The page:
Certified Hybrid Multi-Cloud Red Team Specialist – Review and Tips

You might not be familiar with this one, but it is a certification offered by Cyberwarfare Labs that is focusing on exploiting infrastructures that combine multiple cloud environments along with on-premises AD. If you’re thinking into taking this certification or you’re just curios to know more about it, you came to the right place. In this article I’ll present you my experience with the certification along with a few tips.

Image from Cyberwarfare Labs

1. What is the certification about?

You’ll learn and practice exploitation of various misconfigurations for the next environments: AWS, Azure, GCP and on-premises Active Directory.

Before taking the certification exam, you’ll participate in two training sessions, each session of 6 hours, in which you’ll get an introduction in these technologies and learn (and practice) multiple attack vectors.

For taking the certification, you’ll have to compromise a hybrid multi-cloud infrastructure of a fictive corporation. You’ll receive a form of initial access in one cloud environment and you’ll have to exploit your way up through two other cloud providers, up until you reach the on-premises AD, where the fun continues until you’re domain admin.

We’ll dive in more details on every aspect in the next chapters.

Please check the specific details on the official website as it might become outdated the information presented here.

2. What you get

First off, there are two purchasing options: Community (Free) and Premium (699$). I took the Premium plan because it had included the CHMRTS (Certified Hybrid Multi-cloud Red Team Specialist) certification. This being said, the article is covering only the Premium plan.

Included in this package I got the following:

  • Two training sessions, each of 6 hours
  • Slides from training sessions
  • Terraform scripts for spawning the examples used in training in my own cloud account
  • Certificate for completing the training
  • 30 day exam for CHMRTS certification, with a free retake
  • Support from the staff

3. Other skills required

Even if most the certification is based on cloud, you’ll need some penetration testing skills in order to make it. Nothing too advanced, but the environment is actually build with general vulnerabilities and bad security practices.

You should be familiar with password attacks like credential reuse, lateral movement with SSH tunneling, basic networking knowledge, local privilege escalation, active enumeration, remote code execution, reverse shells and so on.

If you did anything similar to OSCP or compromised some environments with multiple hosts, then it should be enough in terms of prerequisites.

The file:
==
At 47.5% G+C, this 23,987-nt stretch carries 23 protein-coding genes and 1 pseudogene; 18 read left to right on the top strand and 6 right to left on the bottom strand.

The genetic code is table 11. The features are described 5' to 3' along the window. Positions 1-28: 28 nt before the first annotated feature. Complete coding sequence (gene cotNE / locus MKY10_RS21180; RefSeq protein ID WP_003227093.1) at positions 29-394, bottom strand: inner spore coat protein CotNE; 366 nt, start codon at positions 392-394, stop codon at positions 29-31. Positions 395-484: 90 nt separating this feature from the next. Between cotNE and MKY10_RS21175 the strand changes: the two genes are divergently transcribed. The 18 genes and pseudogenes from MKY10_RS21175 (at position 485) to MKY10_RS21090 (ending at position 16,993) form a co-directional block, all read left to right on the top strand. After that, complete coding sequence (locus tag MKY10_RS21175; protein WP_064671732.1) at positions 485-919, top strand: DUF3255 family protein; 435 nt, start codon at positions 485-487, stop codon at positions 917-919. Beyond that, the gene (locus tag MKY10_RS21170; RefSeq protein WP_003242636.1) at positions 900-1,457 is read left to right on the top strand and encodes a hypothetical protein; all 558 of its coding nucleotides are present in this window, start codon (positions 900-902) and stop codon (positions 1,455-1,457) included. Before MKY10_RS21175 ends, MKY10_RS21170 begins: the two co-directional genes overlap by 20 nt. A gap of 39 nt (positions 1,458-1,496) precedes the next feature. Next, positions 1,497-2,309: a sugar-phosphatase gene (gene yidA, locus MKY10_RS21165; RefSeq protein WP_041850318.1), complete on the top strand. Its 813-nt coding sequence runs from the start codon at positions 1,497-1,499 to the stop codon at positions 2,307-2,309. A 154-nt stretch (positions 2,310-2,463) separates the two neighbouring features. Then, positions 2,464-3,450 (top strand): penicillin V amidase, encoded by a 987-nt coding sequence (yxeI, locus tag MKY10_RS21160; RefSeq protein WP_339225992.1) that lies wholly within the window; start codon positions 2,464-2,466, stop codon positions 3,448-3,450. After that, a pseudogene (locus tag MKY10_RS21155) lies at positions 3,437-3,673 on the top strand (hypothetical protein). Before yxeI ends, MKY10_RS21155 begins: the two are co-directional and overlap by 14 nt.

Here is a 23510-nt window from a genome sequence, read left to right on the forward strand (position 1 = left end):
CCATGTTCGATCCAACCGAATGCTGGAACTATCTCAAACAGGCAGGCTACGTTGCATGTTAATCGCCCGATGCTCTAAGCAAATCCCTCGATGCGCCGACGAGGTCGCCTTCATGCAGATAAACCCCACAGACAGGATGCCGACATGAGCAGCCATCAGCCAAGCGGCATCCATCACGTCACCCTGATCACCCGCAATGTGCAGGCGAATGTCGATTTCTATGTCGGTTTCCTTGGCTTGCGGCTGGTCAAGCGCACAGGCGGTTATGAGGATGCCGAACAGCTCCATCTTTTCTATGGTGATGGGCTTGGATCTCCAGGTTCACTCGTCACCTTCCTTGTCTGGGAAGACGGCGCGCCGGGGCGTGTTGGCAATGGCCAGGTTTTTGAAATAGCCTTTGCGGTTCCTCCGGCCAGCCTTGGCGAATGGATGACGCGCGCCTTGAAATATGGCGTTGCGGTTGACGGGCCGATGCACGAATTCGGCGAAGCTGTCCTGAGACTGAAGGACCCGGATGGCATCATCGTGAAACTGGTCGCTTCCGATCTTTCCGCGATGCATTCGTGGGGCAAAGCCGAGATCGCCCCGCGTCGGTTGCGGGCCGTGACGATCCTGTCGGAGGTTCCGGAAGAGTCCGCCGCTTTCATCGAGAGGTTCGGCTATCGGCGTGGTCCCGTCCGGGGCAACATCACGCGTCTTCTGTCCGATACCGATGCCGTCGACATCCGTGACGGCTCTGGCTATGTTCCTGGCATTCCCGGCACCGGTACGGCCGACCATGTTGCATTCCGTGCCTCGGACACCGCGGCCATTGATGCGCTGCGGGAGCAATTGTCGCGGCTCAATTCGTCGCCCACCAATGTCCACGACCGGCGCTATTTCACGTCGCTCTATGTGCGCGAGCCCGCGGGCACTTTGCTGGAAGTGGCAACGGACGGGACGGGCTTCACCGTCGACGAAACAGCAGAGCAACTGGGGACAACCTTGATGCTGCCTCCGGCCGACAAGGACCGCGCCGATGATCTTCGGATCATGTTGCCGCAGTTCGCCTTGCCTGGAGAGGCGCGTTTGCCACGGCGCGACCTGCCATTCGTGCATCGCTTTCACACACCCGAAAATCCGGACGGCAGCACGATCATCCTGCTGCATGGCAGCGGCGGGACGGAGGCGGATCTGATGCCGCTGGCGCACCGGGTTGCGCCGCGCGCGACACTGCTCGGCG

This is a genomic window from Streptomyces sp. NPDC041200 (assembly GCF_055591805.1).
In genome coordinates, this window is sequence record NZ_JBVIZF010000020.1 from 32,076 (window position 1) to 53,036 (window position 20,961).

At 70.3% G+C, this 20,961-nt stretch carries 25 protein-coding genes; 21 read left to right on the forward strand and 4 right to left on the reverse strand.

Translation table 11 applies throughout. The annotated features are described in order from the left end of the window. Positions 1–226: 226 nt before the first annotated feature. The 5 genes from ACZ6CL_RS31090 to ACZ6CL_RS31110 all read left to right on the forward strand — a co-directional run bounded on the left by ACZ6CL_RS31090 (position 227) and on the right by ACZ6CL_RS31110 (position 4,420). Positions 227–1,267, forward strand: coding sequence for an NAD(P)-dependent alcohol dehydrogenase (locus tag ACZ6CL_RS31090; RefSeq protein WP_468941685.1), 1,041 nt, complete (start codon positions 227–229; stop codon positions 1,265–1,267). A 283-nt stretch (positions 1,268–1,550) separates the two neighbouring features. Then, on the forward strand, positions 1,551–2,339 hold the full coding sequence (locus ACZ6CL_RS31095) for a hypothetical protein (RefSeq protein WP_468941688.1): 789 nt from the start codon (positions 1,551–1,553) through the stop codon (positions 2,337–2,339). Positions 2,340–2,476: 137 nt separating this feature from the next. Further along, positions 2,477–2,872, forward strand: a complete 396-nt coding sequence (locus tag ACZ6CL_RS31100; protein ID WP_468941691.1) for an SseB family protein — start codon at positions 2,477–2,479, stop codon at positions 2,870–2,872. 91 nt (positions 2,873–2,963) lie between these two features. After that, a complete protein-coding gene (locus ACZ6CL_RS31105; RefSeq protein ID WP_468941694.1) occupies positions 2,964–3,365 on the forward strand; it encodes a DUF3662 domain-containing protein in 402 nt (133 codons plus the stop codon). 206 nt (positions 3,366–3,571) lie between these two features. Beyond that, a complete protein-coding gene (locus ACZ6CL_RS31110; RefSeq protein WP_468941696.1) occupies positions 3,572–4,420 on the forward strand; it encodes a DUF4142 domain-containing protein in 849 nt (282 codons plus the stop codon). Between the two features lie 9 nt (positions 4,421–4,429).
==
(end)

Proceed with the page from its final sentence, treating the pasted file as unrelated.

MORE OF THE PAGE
4. The training sessions

The training is fine from an introductory point of view, but is not enough for getting the certification. However, it was nice to see various administrative web platforms that are mostly accessible to organization’s sysadmins and, besides this, you’ll learn some interesting attack vectors.

Before enrolling for this certification, I was familiar with AWS and I studied for a week GCP before starting the exam. Even with my prior knowledge and anything learned from the training sessions, I had to do a lot of research during the exam. Most of the misconfigurations were different than the ones from the training and overall, the training didn’t cover what you needed for the exam, which, of course, makes sense.

Now, I’m not saying that the training is bad. It’s just that you can’t become fluent in 3 cloud providers and AD in 12 hours of learning. My recommendation is to learn about each cloud providers at a basic level (including hacking techniques) before starting the training or, at least, before starting the exam. Same goes for AD.

5. The certification exam

I have to say from the start that was a great experience. One of the things that makes hard to learn cloud offensive security is the fact that the practical available resources online are limited.

I learned multiple new exploitation techniques on each cloud environment and I had the chance to practice them. Most of them were focused on privilege escalation and lateral movement.

I appreciated that, beside the goal of reaching the on-premises AD, there were additional resources that mimicked a real cloud environment. For example, in one of them there was a database with fake credit card data. The information itself didn’t help me in getting closer to the AD network, but it was a nice touch.